The primary outcome was success on the first attempt (FPS). An attempt was defined as a single effort to place an airway.

Statistical methods

IBM SPSS ver. 21 (IBM Corp., Armonk, NY, USA) was used for all statistical analyses. Age was presented as mean and standard deviation, and other descriptive data are presented as frequencies and percentages. To investigate changes over time, we analyze all variables by registry season, because the two registries run individually at 2 year intervals of time. We selected the following variables as potential factors that could influence FPS: sex, age, hospital, crash airway, indication for intubation, difficult glottis exposure, glottis exposure grade, and intubation method. These potential factors and the FPS rate were compared using the chi-square test. We selected variables for the multivariate logistic regression model to identify the factors that have independent effect on FPS. These variables included those having significant effects on FPS in univariate analysis and those we considered clinically significant—age (over 65 or not) and sex. Then we performed a stratified analysis among these selected independent variables and looked for the effect of modification factors based on the homogenicity of the odds ratios (ORs) by the Breslow-Day test in order to select variables for the multivariate logistic regression model. After that, we used multivariate logistic regression analysis to identify variables that have independent effect on FPS. The P-value for statistical significance was set at 0.05.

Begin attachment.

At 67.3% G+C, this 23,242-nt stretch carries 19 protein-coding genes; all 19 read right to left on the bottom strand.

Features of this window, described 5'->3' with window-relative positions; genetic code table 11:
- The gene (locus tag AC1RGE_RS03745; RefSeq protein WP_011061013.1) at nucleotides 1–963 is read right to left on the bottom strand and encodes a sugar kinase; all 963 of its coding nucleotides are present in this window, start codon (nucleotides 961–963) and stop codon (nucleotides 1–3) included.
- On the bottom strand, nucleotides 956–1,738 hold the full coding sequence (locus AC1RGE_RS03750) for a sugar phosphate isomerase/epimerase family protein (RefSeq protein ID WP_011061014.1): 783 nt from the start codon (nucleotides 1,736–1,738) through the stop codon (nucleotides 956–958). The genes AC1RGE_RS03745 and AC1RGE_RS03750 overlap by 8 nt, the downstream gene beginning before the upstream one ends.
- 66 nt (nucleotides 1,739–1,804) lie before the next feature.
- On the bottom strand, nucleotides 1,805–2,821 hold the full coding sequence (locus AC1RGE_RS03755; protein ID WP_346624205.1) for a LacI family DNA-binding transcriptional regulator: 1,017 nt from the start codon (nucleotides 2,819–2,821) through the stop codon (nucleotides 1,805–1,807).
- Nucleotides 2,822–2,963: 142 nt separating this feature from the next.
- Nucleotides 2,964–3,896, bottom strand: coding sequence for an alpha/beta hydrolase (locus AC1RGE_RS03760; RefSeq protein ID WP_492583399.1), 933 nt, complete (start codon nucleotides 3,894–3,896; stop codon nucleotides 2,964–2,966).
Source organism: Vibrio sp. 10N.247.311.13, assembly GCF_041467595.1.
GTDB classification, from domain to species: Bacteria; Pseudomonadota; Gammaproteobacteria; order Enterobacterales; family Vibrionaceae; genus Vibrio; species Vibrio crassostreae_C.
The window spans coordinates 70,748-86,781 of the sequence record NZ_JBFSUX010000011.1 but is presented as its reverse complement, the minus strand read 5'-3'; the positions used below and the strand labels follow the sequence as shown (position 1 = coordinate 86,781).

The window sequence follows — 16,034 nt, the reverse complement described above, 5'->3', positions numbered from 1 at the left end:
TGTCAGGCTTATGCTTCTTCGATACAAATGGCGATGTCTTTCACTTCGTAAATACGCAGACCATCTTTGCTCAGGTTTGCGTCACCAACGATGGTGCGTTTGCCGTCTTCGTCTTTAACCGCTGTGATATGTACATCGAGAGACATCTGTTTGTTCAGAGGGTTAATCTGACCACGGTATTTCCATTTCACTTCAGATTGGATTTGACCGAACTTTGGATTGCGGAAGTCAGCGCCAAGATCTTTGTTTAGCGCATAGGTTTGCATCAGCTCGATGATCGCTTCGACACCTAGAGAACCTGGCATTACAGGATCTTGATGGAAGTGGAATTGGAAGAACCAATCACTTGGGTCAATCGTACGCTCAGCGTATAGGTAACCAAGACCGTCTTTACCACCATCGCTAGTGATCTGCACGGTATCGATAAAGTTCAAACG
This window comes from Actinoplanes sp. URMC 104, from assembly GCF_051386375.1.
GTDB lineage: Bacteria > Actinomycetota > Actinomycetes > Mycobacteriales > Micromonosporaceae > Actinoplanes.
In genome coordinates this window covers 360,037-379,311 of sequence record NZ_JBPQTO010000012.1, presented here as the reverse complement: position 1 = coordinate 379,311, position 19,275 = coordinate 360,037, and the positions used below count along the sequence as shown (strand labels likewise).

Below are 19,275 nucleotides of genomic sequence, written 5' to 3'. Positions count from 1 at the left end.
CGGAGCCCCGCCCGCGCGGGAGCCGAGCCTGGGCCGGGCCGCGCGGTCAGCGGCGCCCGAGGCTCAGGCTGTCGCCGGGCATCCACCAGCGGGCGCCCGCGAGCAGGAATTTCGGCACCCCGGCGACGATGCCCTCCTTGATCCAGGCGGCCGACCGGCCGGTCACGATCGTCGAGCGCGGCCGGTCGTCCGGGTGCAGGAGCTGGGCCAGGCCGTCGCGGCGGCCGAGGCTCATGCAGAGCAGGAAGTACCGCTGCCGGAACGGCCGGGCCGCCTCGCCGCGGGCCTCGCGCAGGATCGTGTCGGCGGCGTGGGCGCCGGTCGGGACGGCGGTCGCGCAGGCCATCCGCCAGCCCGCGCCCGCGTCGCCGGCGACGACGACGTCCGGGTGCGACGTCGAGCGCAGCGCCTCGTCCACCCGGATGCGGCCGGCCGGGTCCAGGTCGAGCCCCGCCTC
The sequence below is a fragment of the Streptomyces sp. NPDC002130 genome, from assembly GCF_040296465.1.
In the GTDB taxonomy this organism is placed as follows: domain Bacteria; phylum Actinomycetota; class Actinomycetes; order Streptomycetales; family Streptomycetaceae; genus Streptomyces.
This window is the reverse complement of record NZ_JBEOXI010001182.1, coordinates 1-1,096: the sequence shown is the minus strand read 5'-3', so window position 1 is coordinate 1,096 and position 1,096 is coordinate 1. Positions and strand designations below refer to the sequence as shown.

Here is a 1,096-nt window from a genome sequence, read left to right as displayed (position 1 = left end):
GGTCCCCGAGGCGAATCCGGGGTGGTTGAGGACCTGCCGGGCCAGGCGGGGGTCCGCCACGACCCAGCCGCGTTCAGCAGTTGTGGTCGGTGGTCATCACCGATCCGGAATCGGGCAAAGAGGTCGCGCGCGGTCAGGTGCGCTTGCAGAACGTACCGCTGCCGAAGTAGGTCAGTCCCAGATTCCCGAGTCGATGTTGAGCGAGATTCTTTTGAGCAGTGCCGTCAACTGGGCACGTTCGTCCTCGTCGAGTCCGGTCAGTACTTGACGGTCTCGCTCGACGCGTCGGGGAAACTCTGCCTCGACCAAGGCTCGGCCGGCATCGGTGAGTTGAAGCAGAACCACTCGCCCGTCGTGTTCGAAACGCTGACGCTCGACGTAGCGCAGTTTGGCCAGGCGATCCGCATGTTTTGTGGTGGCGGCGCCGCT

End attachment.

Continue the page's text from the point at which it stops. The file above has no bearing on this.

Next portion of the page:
During the study period, we recorded 3,386 of 3,484 (97.2%) adult ETI cases for whom DL or GVL was used. Emergency physicians were the first operators in 2817 (83.2%) cases (Fig. 1). Of these, we included 1,896 intubations in season I and 921 intubations in season II in our final analysis.
Table 1 shows the difference in distribution of variables potentially associated with FPS rate between season I and season II. GVL intubations comprised 48.0% of cases in season II, which is almost twice as high as the rate of that (24.4%) in season I. DL use decreased from 91.6% to 45.0%, while GVL usage increased from 8.4% to 55.4% over the ten-year period. There was no significant difference by gender; however, the mean age of patients was 57 (standard deviation±17.1) years and 63 (standard deviation ±16.8) years in season I and season II, respectively (P<0.001). In terms of the indications for intubation, trauma was far more frequent in season I than in season II (P<0.001), and indications in season I and season II were significantly different (P<0.001). There was no significant difference in the frequency of crash airways between season I and season II (P=0.292). Expected difficult glottis exposures in season I and season II did not differ (P=0.523). However, the rate of rapid sequence intubation (RSI) was 54.3% in season II compared to 42.4% in season I (P<0.001). There was 85.3% Cormack-Lehane I/II in season I and 91.0% in season II (P<0.001). Level of the first operator differed significantly between season I and season II; PGY 1 was the most frequent in season I (P<0.001); however, the frequency of PGY 1, PGY 2, and PGY 3 and greater did not differ in season II.